“Their stories matter. But people are tired of hearing the same stories about refugees so it’s important to find angles that aren’t widely covered that will generate empathy again.”
“If you’re fortunate enough not to be part of the oppressed population, then you need to be part of those that defend them,” continues Jumana.
“One aspect of defending them is to enhance the media’s role in supervising and overseeing officials. As journalists and filmmakers, we should have our eye on everything, and we should hold authorities accountable if needed.”
Jumana hopes a day will come when refugees are recognised as citizens of the land they inhabit, with passports and identification papers, and respect and acceptance from those around them. “Imagine the power they will have when this happens. Maybe one day.”
Like Jumana, Kashmir-based multimedia journalist, Raqib Naik, hopes his journalism will help to restore empathy and widen conversations about what it means to be a refugee, rather than defer to a preconception which reinforces stereotypes.
2020 was the year the pandemic collided with global refugee crises and in his work, Raqib reminds us that it isn’t just the virus that is being unkind to refugees.
“I focus not just on the physical threats of COVID-19 on Rohingya refugees in India,” says Raqib, “but how they are perceived and received within the host communities and how the pandemic is being used as a political weapon against them.”
"Since the Hindu nationalist Bharatiya Janata Party (BJP) came to power in India in 2014, there has been a rise in negative sentiment and violence against Rohingya Muslims," says Raqib. “Now COVID-19 concerns are being used to justify hardline migration policies.”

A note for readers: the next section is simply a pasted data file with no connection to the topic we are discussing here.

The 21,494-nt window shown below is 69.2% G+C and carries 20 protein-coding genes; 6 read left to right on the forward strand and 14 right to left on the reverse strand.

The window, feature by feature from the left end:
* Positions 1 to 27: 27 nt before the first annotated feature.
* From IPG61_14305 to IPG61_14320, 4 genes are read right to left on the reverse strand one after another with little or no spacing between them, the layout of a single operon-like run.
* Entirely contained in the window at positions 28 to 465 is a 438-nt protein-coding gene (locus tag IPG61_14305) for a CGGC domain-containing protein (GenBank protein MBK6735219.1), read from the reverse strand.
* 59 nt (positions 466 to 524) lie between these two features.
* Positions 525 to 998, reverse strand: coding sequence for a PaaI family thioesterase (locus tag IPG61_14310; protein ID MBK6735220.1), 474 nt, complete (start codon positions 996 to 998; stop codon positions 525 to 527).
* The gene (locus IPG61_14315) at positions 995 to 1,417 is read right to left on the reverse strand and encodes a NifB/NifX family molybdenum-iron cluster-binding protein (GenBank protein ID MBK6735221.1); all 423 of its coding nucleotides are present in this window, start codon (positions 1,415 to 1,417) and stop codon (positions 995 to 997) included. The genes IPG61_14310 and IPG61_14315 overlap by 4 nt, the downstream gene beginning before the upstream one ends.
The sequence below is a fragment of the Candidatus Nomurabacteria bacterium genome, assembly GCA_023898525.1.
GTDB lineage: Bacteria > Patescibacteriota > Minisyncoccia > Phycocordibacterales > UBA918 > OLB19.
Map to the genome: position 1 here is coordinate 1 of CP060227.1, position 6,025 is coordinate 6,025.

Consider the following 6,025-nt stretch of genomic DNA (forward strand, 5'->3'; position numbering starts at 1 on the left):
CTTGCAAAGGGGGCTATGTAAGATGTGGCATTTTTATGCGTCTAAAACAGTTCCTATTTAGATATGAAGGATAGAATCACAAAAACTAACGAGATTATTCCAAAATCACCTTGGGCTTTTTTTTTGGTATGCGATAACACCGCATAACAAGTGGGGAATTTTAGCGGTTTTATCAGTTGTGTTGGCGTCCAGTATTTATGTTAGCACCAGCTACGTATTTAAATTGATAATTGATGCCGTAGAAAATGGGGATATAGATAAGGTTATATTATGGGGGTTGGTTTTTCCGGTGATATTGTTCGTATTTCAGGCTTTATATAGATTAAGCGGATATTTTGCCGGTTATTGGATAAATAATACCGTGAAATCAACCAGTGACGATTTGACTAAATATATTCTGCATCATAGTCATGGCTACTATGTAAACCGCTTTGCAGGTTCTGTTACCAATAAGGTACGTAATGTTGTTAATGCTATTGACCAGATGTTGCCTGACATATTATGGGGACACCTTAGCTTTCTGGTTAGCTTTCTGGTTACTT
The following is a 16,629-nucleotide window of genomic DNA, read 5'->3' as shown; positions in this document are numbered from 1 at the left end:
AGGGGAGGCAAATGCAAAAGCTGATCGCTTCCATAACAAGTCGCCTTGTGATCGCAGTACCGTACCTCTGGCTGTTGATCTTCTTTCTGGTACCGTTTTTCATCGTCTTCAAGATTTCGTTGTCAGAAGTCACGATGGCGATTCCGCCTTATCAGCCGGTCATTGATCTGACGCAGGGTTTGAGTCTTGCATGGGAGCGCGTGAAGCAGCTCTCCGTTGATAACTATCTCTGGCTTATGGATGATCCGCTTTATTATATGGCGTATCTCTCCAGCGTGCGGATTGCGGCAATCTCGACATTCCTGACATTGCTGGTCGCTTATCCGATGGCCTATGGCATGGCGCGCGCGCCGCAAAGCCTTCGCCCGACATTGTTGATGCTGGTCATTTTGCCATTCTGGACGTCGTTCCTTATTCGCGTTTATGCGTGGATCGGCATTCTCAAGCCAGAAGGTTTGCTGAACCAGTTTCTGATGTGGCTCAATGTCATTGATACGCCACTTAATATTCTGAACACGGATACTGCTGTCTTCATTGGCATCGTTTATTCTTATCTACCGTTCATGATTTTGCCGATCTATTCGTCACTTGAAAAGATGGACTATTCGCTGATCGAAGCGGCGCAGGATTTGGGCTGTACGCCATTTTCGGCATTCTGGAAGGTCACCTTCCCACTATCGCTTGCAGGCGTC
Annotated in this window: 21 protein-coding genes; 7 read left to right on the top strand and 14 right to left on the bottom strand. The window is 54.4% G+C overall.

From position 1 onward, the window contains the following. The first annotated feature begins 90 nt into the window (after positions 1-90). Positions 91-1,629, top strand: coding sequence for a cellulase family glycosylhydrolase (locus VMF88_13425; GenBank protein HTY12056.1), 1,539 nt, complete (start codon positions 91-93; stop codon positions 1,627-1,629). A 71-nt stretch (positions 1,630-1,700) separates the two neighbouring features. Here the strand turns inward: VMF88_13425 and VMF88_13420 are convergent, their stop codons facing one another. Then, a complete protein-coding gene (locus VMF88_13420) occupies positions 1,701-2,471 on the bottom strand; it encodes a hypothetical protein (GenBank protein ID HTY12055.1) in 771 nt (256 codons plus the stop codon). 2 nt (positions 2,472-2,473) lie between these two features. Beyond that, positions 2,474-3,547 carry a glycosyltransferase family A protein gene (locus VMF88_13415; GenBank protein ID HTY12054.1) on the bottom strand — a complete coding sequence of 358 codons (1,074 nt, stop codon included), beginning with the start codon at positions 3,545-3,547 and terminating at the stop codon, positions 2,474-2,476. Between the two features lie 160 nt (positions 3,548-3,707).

“In March, the Indian government detained more than 200 Rohingya in the Jammu area of Indian-administered Kashmir and is now in the process of deporting them to Myanmar where they previously fled persecution.”
True sanctuary is still a distant prospect for Rohingya refugees, but Raqib depicts them with ample sensitivity in his work and hopes his reporting will counter hostility towards them.
“A refugee story requires a very different and sensitive treatment to other stories,” explains Raqib. “Whenever I go out to report on them, I try to imagine how I would cover them if they were my family.
“I always make sure that the questions I ask don’t remind them of their trauma and I’m very careful about the terminology I use to describe them. I also get my stories peer-reviewed to make sure that, consciously or unconsciously, I do not end up reinforcing stereotypes.”
Raqib believes the plight of Rohingya people has failed to make headlines with the world’s attention still firmly on the pandemic. “Their stories often find no space in the regular news cycle,” he says. “Which is why it is important for journalists like myself to humanise their stories and give a voice to their issues in a way that generates compassion and empathy, especially in the host community.”
"If I was fortunate not to be part of the oppressed people, then at least I want to be part of the people who are defending them" – Jumana Saadeh, Jordan
“Refugees are the most vulnerable people living within our communities. Let's ensure coverage that generates empathy” – Raqib Naik, Kashmir